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6:7 Align Items on a Page

Relative Importance:

Relative Importance rating of 4 out of 5

Strength of Evidence:

Strength of Evidence rating of 5 out of 5

Document Type: Guideline


Topic:

Page Structure - General


Guideline:

Visually align page elements, either vertically or horizontally.


Comments:

Users prefer consistent alignments for items such as text blocks, rows, columns, checkboxes, radio buttons, data entry fields, etc . Use consistent alignments across all webpages.


Sources:

  • Ausubel, D.D. (1968). Educational Psychology: A Cognitive View. New York: Holt, Rinehart and Winston.
  • Bailey, R.W. (1996). Human performance engineering: Designing high quality professional user interfaces for computer products, applications and systems (3rd ed.). Englewood Cliffs, NJ: Prentice-Hall.
  • Esperet, E. (1996). Notes on hypertext, cognition, and language. In J.F. Rouet, J.J. Levonen, A. Dillon, & R.J. Spiro (Eds.), Hypertext and Cognition (pp. 149-155). Mahwah, NJ: Lawrence Erlbaum.
  • Fowler, S. (1998). GUI Design Handbook. New York: McGraw-Hill.
  • Lawless, K.A. & Kulikowich, J.M. (1996). Understanding hypertext navigation through cluster analysis. Journal of Educational Computing Research, 14(4), 385-399.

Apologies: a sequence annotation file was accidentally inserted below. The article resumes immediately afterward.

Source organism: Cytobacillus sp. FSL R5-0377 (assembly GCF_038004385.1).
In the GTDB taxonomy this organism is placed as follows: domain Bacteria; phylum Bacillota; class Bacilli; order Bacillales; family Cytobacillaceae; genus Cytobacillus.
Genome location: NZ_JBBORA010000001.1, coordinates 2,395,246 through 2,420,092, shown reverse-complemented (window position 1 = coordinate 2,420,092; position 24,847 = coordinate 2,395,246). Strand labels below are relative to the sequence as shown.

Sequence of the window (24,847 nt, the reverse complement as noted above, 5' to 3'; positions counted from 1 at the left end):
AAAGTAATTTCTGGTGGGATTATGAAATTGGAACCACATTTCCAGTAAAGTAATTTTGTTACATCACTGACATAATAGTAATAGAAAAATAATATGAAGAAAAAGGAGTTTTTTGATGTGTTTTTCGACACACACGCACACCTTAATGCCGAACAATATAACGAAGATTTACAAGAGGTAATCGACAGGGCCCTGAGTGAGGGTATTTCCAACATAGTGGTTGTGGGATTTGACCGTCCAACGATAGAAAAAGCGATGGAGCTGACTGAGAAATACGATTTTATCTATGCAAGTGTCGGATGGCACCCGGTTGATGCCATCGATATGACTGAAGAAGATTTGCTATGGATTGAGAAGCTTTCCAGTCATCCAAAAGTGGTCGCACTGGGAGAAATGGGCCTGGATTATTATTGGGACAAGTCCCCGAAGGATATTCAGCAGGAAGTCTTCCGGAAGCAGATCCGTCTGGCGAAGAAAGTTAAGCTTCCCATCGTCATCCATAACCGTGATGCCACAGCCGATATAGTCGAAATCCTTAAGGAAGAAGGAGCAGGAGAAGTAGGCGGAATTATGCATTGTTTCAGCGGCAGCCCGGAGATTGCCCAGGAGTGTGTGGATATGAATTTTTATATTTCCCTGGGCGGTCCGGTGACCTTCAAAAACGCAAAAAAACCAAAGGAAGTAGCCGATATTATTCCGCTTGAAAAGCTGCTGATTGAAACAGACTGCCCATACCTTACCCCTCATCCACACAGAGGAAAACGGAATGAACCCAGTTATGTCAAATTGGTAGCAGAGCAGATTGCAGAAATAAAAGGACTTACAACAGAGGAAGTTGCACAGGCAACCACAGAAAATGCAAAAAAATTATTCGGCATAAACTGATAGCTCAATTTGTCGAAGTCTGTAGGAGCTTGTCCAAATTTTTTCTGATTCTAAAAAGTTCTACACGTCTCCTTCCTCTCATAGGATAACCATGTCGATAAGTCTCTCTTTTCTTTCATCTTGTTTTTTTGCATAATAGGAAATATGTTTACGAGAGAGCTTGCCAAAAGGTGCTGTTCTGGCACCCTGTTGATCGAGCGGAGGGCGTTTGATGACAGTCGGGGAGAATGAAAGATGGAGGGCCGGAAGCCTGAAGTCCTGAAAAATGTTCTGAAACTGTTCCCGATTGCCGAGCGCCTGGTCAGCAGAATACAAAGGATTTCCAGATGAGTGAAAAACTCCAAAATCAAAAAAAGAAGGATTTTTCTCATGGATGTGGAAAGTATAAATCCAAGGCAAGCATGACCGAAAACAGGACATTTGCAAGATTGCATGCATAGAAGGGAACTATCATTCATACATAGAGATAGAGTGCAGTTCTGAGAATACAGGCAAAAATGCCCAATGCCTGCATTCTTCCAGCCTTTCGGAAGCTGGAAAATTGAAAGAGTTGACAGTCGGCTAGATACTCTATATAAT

• Marcus, A., Smilonich, N., & Thompson, L. (1995). The Cross-GUI Handbook. Reading, MA: Addison-Wesley.
  • Mayer, R.E., Dyck, J.L., & Cook, L.K. (1984). Techniques that help readers build mental models from scientific text: Definitions, pretraining, and signaling. Journal of Educational Psychology, 76, 1089-1105.
  • Parush, A., Nadir, R., & Shtub, A. (1998). Evaluating the layout of graphical user interface screens: Validation of a numerical computerized model. International Journal of Human-Computer Interaction, 10(4), 343-360.
  • Spyridakis, J.H. (2000). Guidelines for authoring comprehensible web pages and evaluating their success. Technical Communication, 47(3), 359-382.
  • Trollip, S. & Sales, G. (1986). Readability of computer-generated fill-justified text. Human Factors, 28, 159-164.
  • Voss, J.F., Fincher-Kiefer, R.H., Greene, T.R., & Post, T.A. (1986). Individual differences in performance: The contrastive approach to knowledge. In R.J. Sternberg (Ed.), Advances in the Psychology of Human Intelligence (pp. 297-2450). Hillsdale, NJ: Lawrence Erlbaum.
  • Williams, T.R. (1994). Schema theory. In C.H. Sides (Ed.), Technical Communications Frontiers: Essays in Theory (pp. 81-102). St. Paul, MN: Association of Teachers of Technical Writing.
  • Williams, T.R. (2000). Guidelines for designing and evaluating the display of information on the Web. Technical Communication, 47(3), 383-396.

Poor Example:

The design of these list columns makes them extremely difficult to scan, and thus will slow users attempts to find information.06_07_bad_example

Good Example:

The design of these list columns makes them extremely difficult to scan, and thus will slow users’ attempts to find information.

These columns are horizontally aligned, allowing the information to fall easily to the eye.06_07_good_example